Upper body and lower limbs musculoskeletal symptoms and health inequalities in Europe: an analysis of cross-sectional data
Faculty of Medicine, Senior professorship “Work Stress Research”, Duesseldorf University, Merowingerplatz. 1a, 40225 Duesseldorf, Germany
BMC Musculoskeletal Disorders 2014, 15:285 doi:10.1186/1471-2474-15-285Published: 26 August 2014
Musculoskeletal disorders are the most frequent occupational diseases in Europe. However, their multifactorial aetiology poses several challenges concerning not only the estimation of relative prevalence rates across occupational groups but also how the co-occurrence of known risk factors might differ between disorders of the upper and lower limbs. Against this background, the following objectives are pursued: (1) to estimate the relative odds and prevalence rates of self-reported disorders of the upper limbs and/or shoulders and neck (upper body) and the lower limbs for major ISCO-88 occupational groups, (2) to evaluate to what extent the associations between known risk factors differ for musculoskeletal disorders of the upper body and the lower limbs.
Statistical analysis of cross-sectional data from the European Working Conditions Survey 1995-2010. The probability of reporting upper body and lower limbs pain in the survey sample 2010 is estimated by mixed logistic regression models using the Markov chain Monte Carlo Sampler. Independent variables include some known physical and psychosocial risk factors.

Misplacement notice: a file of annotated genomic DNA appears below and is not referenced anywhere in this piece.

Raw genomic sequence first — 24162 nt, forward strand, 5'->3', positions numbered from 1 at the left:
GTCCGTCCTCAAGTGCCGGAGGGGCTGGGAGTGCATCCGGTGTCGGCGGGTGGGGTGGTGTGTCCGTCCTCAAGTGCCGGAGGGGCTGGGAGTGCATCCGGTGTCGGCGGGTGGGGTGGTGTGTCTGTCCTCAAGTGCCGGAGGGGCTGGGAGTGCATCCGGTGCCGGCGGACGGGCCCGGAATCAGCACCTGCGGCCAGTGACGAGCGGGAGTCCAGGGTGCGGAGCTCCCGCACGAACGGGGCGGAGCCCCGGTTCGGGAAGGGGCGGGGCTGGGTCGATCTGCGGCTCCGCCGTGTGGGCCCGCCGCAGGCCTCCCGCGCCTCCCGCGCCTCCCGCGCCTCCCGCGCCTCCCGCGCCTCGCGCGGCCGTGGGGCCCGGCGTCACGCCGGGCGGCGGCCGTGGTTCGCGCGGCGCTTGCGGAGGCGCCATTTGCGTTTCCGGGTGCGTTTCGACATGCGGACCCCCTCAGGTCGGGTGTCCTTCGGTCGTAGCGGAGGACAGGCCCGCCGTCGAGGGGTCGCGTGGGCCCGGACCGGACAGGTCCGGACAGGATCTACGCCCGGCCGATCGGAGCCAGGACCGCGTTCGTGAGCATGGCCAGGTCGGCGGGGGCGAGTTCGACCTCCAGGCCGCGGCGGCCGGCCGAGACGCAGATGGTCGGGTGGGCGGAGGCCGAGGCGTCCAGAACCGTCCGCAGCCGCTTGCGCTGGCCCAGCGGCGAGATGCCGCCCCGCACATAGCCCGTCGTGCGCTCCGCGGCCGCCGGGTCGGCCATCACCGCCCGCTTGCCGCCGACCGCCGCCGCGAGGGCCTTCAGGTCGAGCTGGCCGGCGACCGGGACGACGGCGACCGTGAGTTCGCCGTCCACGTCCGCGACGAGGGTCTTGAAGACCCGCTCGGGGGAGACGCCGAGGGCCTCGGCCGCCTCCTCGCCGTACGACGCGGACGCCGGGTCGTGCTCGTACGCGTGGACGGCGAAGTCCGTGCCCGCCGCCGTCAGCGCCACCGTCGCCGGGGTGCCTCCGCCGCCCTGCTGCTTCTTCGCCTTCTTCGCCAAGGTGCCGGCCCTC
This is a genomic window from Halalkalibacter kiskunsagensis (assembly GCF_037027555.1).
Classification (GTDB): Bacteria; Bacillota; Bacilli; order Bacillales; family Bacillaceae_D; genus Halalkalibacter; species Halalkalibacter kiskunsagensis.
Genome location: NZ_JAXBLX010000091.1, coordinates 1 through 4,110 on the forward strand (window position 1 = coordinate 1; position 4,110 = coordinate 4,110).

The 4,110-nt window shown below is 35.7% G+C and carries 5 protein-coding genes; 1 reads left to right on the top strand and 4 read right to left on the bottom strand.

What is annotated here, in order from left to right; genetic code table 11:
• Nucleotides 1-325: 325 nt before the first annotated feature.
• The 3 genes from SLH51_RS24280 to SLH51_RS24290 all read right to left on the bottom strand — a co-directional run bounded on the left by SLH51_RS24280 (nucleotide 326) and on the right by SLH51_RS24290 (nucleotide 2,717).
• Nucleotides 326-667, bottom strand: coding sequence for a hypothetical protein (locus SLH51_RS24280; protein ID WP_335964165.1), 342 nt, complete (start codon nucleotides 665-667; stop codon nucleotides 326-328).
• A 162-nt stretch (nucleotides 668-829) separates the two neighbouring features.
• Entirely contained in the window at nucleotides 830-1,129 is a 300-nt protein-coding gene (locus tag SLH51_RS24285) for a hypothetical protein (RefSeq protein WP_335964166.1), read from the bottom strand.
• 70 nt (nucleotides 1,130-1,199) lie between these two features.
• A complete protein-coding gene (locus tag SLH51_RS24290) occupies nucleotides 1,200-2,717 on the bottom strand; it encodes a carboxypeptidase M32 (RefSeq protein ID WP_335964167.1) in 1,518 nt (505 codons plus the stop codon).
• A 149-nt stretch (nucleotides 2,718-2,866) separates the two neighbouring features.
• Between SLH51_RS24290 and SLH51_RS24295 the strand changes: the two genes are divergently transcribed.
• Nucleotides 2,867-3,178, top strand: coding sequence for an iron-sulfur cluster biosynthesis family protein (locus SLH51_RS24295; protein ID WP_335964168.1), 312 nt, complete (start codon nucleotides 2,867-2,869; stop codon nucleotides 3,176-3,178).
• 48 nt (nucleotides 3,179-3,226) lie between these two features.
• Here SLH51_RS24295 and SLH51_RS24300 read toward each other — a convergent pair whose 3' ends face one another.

Concerning the first objective, an excess risk of reporting musculoskeketal disorders of the upper body was observed among craft workers (ISCO 7), machine operators (ISCO 8) and workers in elementary occupations (ISCO 9). Concerning musculoskeletal disorders of the lower limbs, service and sales workers (ISCO 5) and workers in ISCO groups 7, 8 and 9 reported symptoms more frequently. Regarding the second objective, similar association patterns were observed for upper body and lower limbs symptoms. Major physical risk factors associated with both symptom types were very frequent exposure to tiring positions, carrying heavy loads and performing repetitive tasks. Standing appears to be an important risk factor for lower limbs symptoms only.
Results suggest that the unequal burden of exposure has not changed substantially across occupational groups since 1995, and that there is urgent need of delivering and evaluating the effects of specific interventions targeting workers at high risk of developing musculoskeletal disorders.